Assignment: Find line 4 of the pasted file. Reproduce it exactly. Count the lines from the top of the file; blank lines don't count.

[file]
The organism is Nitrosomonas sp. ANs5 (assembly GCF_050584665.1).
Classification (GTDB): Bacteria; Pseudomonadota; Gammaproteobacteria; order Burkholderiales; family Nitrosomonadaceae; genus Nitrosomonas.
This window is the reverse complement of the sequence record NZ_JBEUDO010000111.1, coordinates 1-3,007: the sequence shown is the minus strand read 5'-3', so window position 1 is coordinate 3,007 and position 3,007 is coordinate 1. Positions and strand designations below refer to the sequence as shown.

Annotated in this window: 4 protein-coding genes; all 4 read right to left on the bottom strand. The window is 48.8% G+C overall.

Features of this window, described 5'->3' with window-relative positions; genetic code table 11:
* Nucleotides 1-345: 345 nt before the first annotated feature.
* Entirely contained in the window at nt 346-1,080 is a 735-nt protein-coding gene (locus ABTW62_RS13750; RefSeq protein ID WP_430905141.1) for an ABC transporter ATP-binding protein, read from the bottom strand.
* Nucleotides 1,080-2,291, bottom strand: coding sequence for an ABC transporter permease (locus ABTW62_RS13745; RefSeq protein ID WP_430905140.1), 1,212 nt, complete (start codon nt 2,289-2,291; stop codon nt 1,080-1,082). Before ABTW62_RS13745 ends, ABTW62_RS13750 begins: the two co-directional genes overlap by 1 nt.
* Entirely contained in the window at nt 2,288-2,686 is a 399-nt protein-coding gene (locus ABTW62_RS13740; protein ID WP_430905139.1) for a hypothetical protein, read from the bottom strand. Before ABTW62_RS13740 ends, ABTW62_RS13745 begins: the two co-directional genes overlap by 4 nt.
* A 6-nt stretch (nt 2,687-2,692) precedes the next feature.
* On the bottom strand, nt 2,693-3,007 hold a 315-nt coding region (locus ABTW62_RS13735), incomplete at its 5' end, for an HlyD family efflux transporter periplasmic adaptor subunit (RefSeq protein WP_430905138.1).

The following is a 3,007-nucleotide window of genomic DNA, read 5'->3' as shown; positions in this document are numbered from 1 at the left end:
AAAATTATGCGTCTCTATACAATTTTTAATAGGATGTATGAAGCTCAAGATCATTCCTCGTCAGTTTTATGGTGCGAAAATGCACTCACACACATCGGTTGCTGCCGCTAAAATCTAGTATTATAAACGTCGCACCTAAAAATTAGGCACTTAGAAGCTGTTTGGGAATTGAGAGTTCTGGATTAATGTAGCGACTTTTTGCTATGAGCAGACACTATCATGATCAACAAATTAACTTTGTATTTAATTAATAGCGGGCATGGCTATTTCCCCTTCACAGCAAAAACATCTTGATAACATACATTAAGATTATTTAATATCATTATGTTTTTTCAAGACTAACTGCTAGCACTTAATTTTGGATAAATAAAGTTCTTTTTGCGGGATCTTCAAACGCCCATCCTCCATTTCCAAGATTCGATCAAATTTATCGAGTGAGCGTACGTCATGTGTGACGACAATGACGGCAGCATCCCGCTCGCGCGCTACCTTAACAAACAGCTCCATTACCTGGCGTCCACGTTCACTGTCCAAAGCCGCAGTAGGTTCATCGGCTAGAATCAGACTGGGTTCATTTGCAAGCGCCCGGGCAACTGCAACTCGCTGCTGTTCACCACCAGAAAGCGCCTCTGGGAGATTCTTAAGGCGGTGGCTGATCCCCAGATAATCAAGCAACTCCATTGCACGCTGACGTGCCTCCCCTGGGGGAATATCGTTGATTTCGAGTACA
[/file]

Annotated in this window: 4 protein-coding genes; all 4 read right to left on the bottom strand. The window is 48.8% G+C overall.